|See? There's hardly any dent!|
Driving is important.
At least when you live on a ranch a million miles from anywhere.
Well, not quite a million, but almost.
Moving on . . .
And it happened early.
Driving, I mean.
As soon as I was able to reach the pedals on the tractor and still hold onto the steering wheel, I was driving.
Mowing, baling, stacking.
There were lots of reasons to perch me up on 'the beast' and start the engine.
But on a tractor, I had the entire field to turn around in.
And on the Stringam ranch, the fields were . . . large.
At the age of twelve, I graduated to the pickup.
Again, I was limited to travelling in the fields and doing ranch work.
But I was still driving.
And in control.
More or less.
One morning, bright and early, I decided to go for a ride.
I don't know why.
It was spring.
I'm an idiot.
Take your pick.
Anyways . . .
Because I was still a fairly new driver, and driving was still a treat, and because I was basically lazy, I decided to take the pickup to the far corral where my horse, Peanuts was currently residing.
All went well.
I drove there and parked.
Spent an hour or so with my horse.
Drove back to the ranch house.
And that's where everything went wrong.
I should probably mention that I had gone riding very early. So by the time I returned, everyone was still in dreamland.
I drove carefully up to the carport situated, by the by, directly beneath my parent's bedroom.
And very, very carefully drove into it.
And I do mean 'into'.
Frantically, I backed up.
And clipped the pillar again.
I tried to straighten out and hit it a third time.
And a fourth.
The truck just kept getting more and more . . . crooked.
This was going nowhere fast.
By now, my door and the pillar were probably looking like hamburger.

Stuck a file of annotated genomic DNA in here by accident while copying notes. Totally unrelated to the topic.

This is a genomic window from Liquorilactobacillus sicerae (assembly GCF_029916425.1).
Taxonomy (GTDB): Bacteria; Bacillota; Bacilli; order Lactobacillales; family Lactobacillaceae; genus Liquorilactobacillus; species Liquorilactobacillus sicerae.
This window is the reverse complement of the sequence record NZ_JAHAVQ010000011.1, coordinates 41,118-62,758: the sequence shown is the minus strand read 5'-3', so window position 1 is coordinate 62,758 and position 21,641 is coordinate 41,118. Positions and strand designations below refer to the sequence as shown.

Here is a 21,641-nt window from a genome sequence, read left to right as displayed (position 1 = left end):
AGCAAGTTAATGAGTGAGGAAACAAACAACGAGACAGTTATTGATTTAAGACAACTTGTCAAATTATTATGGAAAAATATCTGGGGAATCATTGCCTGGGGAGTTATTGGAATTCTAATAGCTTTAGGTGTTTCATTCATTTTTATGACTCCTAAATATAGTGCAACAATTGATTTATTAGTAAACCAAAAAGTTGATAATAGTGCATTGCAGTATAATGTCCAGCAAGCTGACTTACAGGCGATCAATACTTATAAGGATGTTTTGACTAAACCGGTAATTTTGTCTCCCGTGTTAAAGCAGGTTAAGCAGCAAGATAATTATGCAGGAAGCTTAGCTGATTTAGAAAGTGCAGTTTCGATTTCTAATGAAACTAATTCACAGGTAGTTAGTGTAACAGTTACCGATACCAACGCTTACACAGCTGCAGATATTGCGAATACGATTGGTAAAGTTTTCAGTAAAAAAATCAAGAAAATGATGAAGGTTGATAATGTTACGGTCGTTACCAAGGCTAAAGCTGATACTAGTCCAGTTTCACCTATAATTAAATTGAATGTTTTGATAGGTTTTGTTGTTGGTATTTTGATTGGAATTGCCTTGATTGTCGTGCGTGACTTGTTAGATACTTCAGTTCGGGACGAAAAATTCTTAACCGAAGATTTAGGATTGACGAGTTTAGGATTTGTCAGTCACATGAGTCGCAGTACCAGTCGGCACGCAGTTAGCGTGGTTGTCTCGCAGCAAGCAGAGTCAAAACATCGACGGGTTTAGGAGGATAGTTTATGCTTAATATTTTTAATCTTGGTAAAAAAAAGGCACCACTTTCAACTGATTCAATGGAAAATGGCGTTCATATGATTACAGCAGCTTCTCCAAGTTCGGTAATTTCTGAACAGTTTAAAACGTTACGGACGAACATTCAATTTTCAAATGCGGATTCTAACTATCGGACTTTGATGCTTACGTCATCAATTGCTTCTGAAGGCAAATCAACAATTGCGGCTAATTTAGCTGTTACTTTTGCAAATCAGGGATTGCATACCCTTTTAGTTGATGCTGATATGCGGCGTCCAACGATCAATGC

Can wood and/or metal look like hamburger?
And suddenly, there, standing in a shaft of early morning light, was my father.
Now I should explain to you that my Dad always wears pajamas.
Nicely pressed, matching button-up top with trousers (that Mom cuts off just below the knee and neatly hems).
They are quite a sight.
But I digress . . .
At this time, I only vaguely noted his light green PJ's.
Because Dad. Wasn't. Happy.
I let the engine die.
We stared at each other.
"What the hell is going on here?!"
Okay, he's a rancher. Sometimes they say 'hell'.
But only when really perturbed.
Usually when I'm around.
"It's okay. I can fix it!"
"Diane, get out of the truck!"
"I can fix it, Dad!"
He just looked at me.
I know that look. I've seen it before.
A few times.
Ahem . . .
I climbed sheepishly out of the truck and moved towards him.
"What on earth are you doing? You almost shook me right out of my bed!"
"Umm . . . I went for a ride."
"In the truck?"
"Well, Peanuts is clear over . . ."
"I know where Peanuts is."
"Well, I drove over there and went for a ride."
"At five o'clock in the morning?"
"Get in the house."
One never moves faster than when avoiding fallout. I knew this from past experience.
I disappeared in a heartbeat.
There were a couple of 'bruises' on the support of the carport.
And a dent in the truck door. (Which popped out when Dad went to get the mail and slammed the door.)
So the damage was relatively minor.
I did learn to drive.
But I'll always remember that first time.
And my Dad in his PJ's.
Some things you just never forget.